Prieur’s readings (October 28, 2009)

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This post provides links to a number of interesting articles I have read over the past few days that you may also enjoy.

• Joseph Stiglitz (The National Interest): Death cometh for the greenback, October 27, 2009.
Whichever path we take, like it or not, we will be moving away from current arrangements, the dollar-reserve system. There are only two questions: will the movement away be orderly or disorderly, and will America play a part in shaping the new system that will emerge?

• Doug Kass ( Earnings likely to trend lower, October 27, 2009.
Underpromising and overdelivering is the oldest game in the investor relations handbook, as earnings expectations are often cagily crafted by corporate managements. In turn, many Wall Street analysts, emulating Ralph Wanger’s zebras, follow that company guidance in adopting a herd mentality that morphs into a Wall Street consensus.

• Patrick Rial (Bloomberg): S&P 500 overvalued by 40%, set to fall, Smithers, October 26, 2009.
The US Standard & Poor’s 500 Index is about 40% overvalued and headed for a drop as central banks pull back on securities purchases that pushed up asset prices, according to economist Andrew Smithers.

• Christopher Wood (The Wall Street Journal): Is the US economy turning Japanese? October 26, 2009.
With the US government stepping in to keep markets from clearing, today’s US economy in many ways resembles the post-bubble Japanese economy of the 1990s. Ultra-loose monetary policy and low demand for credit, combined with high unemployment and consumer deleveraging, could lead to a prolonged slump.

• Martin Wolf (Financial Times): How mistaken ideas helped to bring the economy down, October 27, 2009.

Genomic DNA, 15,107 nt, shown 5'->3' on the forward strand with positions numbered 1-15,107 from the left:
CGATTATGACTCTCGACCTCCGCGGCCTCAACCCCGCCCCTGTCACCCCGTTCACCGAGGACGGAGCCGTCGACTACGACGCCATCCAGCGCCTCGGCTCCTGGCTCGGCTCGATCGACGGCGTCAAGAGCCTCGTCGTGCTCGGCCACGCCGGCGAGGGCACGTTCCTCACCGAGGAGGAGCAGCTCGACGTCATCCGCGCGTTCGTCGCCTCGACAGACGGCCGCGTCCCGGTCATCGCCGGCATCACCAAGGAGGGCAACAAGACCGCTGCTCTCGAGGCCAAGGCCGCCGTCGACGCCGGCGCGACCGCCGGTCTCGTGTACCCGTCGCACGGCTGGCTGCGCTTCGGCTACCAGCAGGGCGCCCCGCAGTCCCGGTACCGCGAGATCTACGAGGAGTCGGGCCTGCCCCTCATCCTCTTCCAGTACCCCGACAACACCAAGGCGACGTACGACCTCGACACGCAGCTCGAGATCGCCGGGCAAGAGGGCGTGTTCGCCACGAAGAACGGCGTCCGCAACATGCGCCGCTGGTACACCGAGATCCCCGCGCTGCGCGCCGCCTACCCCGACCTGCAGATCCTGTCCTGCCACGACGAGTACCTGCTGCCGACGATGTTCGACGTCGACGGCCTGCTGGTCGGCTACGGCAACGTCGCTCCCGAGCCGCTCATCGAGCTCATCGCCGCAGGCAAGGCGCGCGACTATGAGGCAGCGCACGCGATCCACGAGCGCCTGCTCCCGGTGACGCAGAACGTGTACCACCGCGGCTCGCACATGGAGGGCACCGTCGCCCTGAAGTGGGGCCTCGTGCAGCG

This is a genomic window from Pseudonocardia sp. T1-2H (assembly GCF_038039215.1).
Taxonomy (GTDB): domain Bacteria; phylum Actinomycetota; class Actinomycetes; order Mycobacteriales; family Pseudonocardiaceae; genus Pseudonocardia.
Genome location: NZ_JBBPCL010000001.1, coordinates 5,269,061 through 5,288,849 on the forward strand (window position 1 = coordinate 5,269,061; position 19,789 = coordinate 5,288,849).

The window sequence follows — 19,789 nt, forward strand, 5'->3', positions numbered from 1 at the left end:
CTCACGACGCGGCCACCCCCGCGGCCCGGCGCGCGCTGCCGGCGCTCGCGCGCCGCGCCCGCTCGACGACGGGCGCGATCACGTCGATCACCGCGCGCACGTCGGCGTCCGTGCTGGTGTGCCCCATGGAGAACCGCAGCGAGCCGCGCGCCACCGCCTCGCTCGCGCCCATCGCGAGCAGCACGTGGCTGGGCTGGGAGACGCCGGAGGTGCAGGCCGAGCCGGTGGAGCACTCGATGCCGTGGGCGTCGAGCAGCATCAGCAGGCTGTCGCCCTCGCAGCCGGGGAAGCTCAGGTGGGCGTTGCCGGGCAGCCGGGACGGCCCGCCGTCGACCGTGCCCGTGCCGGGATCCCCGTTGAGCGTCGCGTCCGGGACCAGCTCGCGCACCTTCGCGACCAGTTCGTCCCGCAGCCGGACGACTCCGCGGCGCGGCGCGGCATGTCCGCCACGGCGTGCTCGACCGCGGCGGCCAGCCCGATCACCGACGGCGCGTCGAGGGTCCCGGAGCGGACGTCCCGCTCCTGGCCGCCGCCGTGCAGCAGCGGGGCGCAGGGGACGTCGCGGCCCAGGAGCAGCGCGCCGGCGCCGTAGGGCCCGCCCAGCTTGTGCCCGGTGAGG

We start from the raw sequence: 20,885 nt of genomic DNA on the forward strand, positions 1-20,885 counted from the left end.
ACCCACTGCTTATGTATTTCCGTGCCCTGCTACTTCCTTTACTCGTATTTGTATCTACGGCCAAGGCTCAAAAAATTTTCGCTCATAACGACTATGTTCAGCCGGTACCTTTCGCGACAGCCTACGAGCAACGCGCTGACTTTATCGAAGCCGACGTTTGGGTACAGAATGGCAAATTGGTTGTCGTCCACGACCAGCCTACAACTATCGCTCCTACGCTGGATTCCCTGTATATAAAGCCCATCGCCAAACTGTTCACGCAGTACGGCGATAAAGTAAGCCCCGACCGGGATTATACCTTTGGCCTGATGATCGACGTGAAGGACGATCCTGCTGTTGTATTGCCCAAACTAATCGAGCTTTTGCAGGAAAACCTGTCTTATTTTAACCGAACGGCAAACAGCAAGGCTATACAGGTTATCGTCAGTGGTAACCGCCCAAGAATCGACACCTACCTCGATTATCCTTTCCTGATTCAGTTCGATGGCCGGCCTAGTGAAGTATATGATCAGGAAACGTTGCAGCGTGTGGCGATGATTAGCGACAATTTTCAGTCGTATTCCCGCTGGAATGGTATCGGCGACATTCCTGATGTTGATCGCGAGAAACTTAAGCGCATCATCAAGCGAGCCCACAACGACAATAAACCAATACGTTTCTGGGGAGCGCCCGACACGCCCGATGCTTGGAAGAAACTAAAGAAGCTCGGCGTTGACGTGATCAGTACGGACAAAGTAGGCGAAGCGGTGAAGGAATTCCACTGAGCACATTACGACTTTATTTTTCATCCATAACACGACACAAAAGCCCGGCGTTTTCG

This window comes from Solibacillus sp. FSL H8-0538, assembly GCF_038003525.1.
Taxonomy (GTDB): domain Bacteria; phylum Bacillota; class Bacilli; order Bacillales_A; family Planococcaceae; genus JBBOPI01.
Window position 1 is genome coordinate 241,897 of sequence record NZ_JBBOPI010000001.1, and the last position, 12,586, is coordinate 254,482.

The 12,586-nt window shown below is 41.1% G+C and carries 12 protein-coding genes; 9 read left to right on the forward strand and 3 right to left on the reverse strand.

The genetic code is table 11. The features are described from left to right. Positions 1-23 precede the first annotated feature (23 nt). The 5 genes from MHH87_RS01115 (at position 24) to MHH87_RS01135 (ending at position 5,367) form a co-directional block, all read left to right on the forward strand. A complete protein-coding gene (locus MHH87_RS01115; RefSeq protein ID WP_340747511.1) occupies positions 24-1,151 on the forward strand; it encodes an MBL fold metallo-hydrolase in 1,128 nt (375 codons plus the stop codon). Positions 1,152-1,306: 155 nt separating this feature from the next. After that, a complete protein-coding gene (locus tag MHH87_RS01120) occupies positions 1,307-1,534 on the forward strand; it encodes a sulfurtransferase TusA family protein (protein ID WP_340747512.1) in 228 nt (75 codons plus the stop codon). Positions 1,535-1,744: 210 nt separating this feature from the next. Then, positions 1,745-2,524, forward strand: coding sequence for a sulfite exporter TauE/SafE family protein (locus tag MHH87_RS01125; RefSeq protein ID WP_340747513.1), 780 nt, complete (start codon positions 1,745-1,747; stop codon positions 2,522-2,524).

The era when central banks could target inflation and assume that what was happening in asset and credit markets was no concern of theirs is over. Not only can asset prices be valued; they have to be.

• John Kay (Financial Times): “Too big to fail is too dumb an idea to keep, October 27, 2009.
While regulators may be at fault in not having acted sufficiently vigorously, to say they caused the crisis is as ludicrous as saying that crime is caused by the indolence of the police.

• David Cho, Brady Dennis and Neil Irwin (The Washington Post): Bill in works to let US dissolve failing firms, October 27, 2009.
House Democrats and the Obama administration are preparing to introduce major legislation aimed at eliminating the devil’s choice the government faced last fall, when officials felt forced to decide between spending billions of dollars to rescue some of the nation’s most powerful financial firms or letting their failures sink the economy.

• Robert Reich (The Huffington Post): Breaking up the big banks, and why Congress won’t do it, October 28, 2009.
The Street obviously detests the notion that its behemoths should be broken up. That’s why the idea isn’t even on the table. But it should be. No important public interest is served by allowing giant banks to grow too big to fail. Winding them down after they get into trouble is no answer. By then the damage will already have been done. Whether it’s using the antitrust laws or enacting a new Glass-Steagall Act, the Wall Street giants should be split up – and soon.

• Simon Johnson and James Kwak (The Washington Post): The home-buyer tax credit: Throwing good money after bad, October 27, 2009.
Congress and the administration seem likely to extend the first-time-home-buyer tax credit. Senate Majority Leader Harry M. Reid wants to extend it through December 2010 but phase out the amount over time; Republican Senator Johnny Isakson, a former real estate agent, wants to extend it through June but double the income limit and make it available to all home buyers. This is a bad idea.

• Gary Fields (The Wall Street Journal): “Political uncertainty puts freeze on small businesses”, October 28, 2009.
The economy remains unsteady 22 months after the recession began, with banks restricting credit and consumers hunkering down. For small businesses, and many others across the country, there’s an additional dark cloud: uncertainty created by Washington’s bid to reorganize a wide swath of the US economy.

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